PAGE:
Speaking to witnesses at court: consultation
This was published under the 2010 to 2015 Conservative and Liberal Democrat coalition government
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This consultation ran from
A consultation on draft guidance on speaking to witnesses at court
This consultation was held on another website.
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We are committed to giving an excellent service to all victims and witnesses who attend court as part of our overall commitment to support victims and witnesses effectively throughout their time in the criminal justice system.
The aim of this consultation is to ask for responses to the draft guidance which sets out the role played by prosecutors at or before court in ensuring that witnesses give their best evidence. This is a core part of the prosecutor’s job and will, if done properly, impact positively on both the quality of the witness’s evidence in court and the perception of the service they receive from us.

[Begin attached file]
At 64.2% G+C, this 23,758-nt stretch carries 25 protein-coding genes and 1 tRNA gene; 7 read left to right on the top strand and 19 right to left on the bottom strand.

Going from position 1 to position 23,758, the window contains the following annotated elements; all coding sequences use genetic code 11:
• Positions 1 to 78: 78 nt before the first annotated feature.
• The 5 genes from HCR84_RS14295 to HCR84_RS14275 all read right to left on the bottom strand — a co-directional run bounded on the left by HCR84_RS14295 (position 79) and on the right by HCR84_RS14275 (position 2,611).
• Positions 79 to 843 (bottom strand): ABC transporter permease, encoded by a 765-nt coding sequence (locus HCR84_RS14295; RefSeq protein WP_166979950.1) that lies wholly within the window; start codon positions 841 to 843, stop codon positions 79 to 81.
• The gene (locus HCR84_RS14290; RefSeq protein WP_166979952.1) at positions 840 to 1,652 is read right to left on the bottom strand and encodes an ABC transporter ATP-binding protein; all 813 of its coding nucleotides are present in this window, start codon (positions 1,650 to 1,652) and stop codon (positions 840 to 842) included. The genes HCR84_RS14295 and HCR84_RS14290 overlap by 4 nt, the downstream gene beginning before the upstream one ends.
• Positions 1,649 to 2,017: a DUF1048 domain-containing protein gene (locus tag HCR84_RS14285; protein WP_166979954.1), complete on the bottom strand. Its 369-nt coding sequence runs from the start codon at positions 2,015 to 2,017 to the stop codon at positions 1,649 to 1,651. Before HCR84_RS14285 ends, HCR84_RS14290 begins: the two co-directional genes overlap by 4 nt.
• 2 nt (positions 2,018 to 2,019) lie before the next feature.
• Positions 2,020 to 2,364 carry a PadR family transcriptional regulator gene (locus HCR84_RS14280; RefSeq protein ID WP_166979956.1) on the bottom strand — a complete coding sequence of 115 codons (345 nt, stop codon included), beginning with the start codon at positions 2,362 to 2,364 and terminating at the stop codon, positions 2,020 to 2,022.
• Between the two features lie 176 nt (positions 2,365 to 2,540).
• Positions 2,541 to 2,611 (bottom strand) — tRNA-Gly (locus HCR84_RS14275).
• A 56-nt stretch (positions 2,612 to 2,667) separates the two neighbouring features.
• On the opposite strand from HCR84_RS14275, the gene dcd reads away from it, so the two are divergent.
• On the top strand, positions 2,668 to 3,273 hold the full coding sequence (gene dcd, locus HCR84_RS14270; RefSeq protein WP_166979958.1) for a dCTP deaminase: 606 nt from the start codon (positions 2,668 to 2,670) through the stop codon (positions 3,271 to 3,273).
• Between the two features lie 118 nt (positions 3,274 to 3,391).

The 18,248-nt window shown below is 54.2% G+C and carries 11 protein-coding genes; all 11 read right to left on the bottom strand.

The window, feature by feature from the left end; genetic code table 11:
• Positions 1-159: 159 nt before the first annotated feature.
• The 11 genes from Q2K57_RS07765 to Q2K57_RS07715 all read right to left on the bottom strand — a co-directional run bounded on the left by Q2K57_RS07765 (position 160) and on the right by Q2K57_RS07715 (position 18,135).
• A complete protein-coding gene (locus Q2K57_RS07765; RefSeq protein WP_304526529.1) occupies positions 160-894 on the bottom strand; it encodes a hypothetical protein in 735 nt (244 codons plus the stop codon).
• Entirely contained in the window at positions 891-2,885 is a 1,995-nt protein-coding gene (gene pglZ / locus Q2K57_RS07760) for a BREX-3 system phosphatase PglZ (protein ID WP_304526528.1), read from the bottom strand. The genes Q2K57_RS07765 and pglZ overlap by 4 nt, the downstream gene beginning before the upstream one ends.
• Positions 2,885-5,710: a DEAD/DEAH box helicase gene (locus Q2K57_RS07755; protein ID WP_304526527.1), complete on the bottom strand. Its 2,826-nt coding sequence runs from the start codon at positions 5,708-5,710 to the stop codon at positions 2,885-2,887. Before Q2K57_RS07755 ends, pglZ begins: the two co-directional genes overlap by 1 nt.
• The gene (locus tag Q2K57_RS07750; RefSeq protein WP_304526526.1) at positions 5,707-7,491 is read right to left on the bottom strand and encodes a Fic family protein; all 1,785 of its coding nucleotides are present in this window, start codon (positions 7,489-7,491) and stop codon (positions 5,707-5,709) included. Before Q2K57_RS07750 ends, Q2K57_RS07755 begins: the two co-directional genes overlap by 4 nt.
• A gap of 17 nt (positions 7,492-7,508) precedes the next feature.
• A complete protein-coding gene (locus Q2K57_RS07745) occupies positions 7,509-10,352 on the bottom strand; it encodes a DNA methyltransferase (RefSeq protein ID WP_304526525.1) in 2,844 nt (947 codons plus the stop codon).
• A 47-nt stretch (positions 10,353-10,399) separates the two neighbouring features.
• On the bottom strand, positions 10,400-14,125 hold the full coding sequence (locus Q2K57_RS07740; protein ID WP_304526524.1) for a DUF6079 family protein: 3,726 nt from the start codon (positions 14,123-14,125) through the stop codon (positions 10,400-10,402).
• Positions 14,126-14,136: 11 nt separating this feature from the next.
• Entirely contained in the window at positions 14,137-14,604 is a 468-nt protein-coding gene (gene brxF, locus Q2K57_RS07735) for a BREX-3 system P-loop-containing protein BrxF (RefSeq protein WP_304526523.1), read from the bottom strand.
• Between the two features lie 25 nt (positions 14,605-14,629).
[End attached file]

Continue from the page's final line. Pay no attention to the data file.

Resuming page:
The guidance emphasises the need to ensure that witnesses are properly assisted and know more about what to expect before they give their evidence. Prosecutors have an important role in reducing a witness’s apprehension about going to court, familiarising them with the processes and procedures - which may seem alien and intimidating - and managing their expectations on what will happen whilst they are at court.
Some prosecutors may be uncertain about what they are allowed to say to witnesses. This guidance makes it clear what is expected and permissible and explains the difference between assisting a witness to be better able to deal with the rigors of giving evidence (which is permitted) and witness coaching (which is not permitted).
We want to know what you think.